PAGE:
2016 Clinical Laboratory Fee Schedule: Why Quantitative Drug Testing Should Not be Reduced to a Single Code

July 6, 2015

Misters Yussuf Abdel­aleem and Jacob Slowik, partners at Joseph, Aleem and Slowik who represent a number of preeminent clinical laboratories and medical practices in the southeastern US, contacted me recently with their concerns about CMS’ proposal to use a single CPT code to reimburse clinical laboratories for confirmatory drug testing beginning in 2016.

Readers will recall Messrs. Abdel­aleem and Slowik also wrote an article earlier this year that provided strategies for health care attorneys to construct compliant client billing arrangements for laboratory services.

With their permission, I am posting their comments in their entirety. I would like to thank Messrs. Abdel­aleem and Slowik for not only providing us with this article, but also for representing the interests of patients and clinical laboratories at the upcoming CMS meeting on July 16th.

2016 Clinical Laboratory Fee Schedule: Why Quantitative Drug Testing Should Not be Reduced to a Single Code

On July 16th, the Centers for Medicare and Medicaid Services (CMS) will be hosting the Clinical Laboratory Fee Schedule Annual Public Meeting in Baltimore. The meeting is intended to provide the general public with an opportunity to make recommendations on CMS’ proposal to modify certain CPT codes relating to drug testing. Specifically, CMS is considering creating a single G­code (“GXXX2”) for confirmatory drugs tests in order to pay clinical laboratories the same amount for drug tests irrespective of the number of drugs or classes of drugs actually tested. The purpose of this article is to argue that CMS’ proposal is misguided.


In the 2015 clinical laboratory fee schedule final determinations file, CMS decided to not pay for 64 CPT codes for drugs of abuse testing (e.g., 80353 – cocaine). However, they effectively replaced these codes by creating alphanumeric G­codes (e.g., G6044 – cocaine) to replace the 2014 codes that were deleted for 2015. In effect, CMS used these temporary codes to maintain the status quo to allow additional time to study the issue.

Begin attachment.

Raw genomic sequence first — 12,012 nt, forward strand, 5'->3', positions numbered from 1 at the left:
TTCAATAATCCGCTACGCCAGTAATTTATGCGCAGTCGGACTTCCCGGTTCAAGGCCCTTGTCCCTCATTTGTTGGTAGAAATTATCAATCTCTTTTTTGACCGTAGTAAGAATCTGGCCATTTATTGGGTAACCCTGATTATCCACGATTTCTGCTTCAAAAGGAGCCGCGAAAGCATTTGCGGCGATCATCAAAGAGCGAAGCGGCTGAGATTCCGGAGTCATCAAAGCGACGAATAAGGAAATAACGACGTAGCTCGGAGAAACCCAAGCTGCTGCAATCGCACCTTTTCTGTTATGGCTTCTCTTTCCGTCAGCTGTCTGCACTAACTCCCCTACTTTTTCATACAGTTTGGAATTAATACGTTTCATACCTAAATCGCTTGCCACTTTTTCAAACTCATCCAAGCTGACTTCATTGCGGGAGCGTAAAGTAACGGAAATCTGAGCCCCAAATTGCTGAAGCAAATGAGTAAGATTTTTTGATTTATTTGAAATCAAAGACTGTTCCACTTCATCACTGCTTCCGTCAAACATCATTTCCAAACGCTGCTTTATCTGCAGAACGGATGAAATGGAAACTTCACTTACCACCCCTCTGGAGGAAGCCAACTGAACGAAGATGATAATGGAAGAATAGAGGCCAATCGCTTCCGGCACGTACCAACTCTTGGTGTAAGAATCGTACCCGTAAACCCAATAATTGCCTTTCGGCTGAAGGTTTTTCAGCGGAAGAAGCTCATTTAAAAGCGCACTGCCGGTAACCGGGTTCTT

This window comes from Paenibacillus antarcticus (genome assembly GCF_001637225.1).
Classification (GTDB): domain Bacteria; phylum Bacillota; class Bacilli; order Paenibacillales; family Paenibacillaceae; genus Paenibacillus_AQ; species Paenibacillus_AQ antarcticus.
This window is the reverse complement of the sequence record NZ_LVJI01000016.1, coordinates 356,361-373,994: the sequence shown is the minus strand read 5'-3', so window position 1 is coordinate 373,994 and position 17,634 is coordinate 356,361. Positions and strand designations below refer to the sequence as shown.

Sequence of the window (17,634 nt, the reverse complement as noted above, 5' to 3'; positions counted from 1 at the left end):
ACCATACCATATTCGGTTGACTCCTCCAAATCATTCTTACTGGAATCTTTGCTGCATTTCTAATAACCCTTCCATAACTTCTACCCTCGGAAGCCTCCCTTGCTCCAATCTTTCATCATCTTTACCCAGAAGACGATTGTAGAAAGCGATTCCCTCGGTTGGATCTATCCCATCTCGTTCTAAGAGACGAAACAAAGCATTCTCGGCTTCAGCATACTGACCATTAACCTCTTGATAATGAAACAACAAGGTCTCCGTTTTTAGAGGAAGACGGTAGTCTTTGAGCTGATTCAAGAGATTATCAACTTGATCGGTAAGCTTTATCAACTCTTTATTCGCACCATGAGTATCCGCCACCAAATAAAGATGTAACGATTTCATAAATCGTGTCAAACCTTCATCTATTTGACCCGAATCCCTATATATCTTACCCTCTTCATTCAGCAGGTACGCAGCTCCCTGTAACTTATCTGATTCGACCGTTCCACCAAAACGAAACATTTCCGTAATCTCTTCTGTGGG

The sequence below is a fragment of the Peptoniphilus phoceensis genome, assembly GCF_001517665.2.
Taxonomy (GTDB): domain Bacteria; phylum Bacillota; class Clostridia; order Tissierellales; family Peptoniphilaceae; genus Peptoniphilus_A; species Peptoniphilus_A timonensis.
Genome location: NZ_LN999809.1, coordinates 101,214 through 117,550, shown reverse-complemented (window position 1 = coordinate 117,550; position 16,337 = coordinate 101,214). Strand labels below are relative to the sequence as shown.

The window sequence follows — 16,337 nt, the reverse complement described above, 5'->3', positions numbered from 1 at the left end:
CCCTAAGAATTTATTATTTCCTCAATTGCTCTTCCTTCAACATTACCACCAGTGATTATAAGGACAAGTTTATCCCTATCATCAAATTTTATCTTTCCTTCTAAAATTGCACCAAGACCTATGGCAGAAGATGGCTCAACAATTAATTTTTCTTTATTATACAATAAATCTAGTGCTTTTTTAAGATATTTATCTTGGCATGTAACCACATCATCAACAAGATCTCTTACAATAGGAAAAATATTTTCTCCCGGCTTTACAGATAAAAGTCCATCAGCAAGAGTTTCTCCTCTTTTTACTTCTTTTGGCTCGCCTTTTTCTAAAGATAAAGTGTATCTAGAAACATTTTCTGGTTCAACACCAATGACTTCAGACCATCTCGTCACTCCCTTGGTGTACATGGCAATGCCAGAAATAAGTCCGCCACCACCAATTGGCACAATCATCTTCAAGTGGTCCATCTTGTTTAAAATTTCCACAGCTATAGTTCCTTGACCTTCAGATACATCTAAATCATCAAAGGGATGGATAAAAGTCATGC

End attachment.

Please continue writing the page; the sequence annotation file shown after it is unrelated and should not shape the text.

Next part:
CMS’ recent proposal to move to a single code is, in their own words, an attempt to curb “the potential for overpayment.”1 To be sure, quantitative (or sometimes referred to as “confirmatory”) drug testing can be a lucrative business for many. Indeed, as the Wall Street Journal pointed out in November of last year, high­complexity drug testing payments from Medicare soared to $612 million over six years.2 And, it is well known that independent clinical laboratories as well as “in­office” laboratories3 can often receive reimbursements as high as $1000 per specimen tested (although reimbursements from Medicare are typically much lower). But what analysts often fail to take into account is that the rise in payments for these tests is not merely due to the fact that the current fee schedule allows laboratories to receive payment for each individual substance for which they test.

The apparent burst in payments for confirmatory testing directly correlates to our nation’s drug overdose epidemic, and reflects the costs incurred by clinical laboratories to perform these types of tests. The U.S. Centers for Disease Control and Prevention (“CDC”) estimates that 15,000 people die every year in this country from overdoses involving opioid or narcotic pain relievers. More recently, U.S. health officials have raised serious concerns over the increase in heroin use and overdoses stemming from the use of prescription pain medication. A 2014 CDC study showed that between 2009 and 2012, there was a 74 percent increase in the number of people using heroin, and that about three out of four new heroin users began by using prescription pain medications.4 Indeed, some states, such as Georgia, have implemented laws requiring physicians to adopt random drug monitoring measures when certain controlled substances, such as oxycodone, are prescribed for patients suffering from non­terminal, chronic pain.5

Based on our experience in the industry, we know first­hand how expensive it is to develop and operate a clinical laboratory. Clinical laboratories often make initial capital expenditures in the seven figures. Confirmatory testing is almost exclusively performed on LC­MS equipment, which can cost approximately half a million dollars per machine. In addition, clinical laboratories providing quantitative testing can spend millions of dollars on hiring the right personnel (e.g. pathologists, data analysts, technicians), obtaining requisite licensing and accreditation, and developing (often in­house) the necessary instrument testing methodologies to operate the LC­MS equipment properly. To make matters more challenging, in today’s market many newer clinical laboratories fail to obtain in­network participation status with large private healthcare insurers and are thus often forced to eat their costs for many of the tests they render.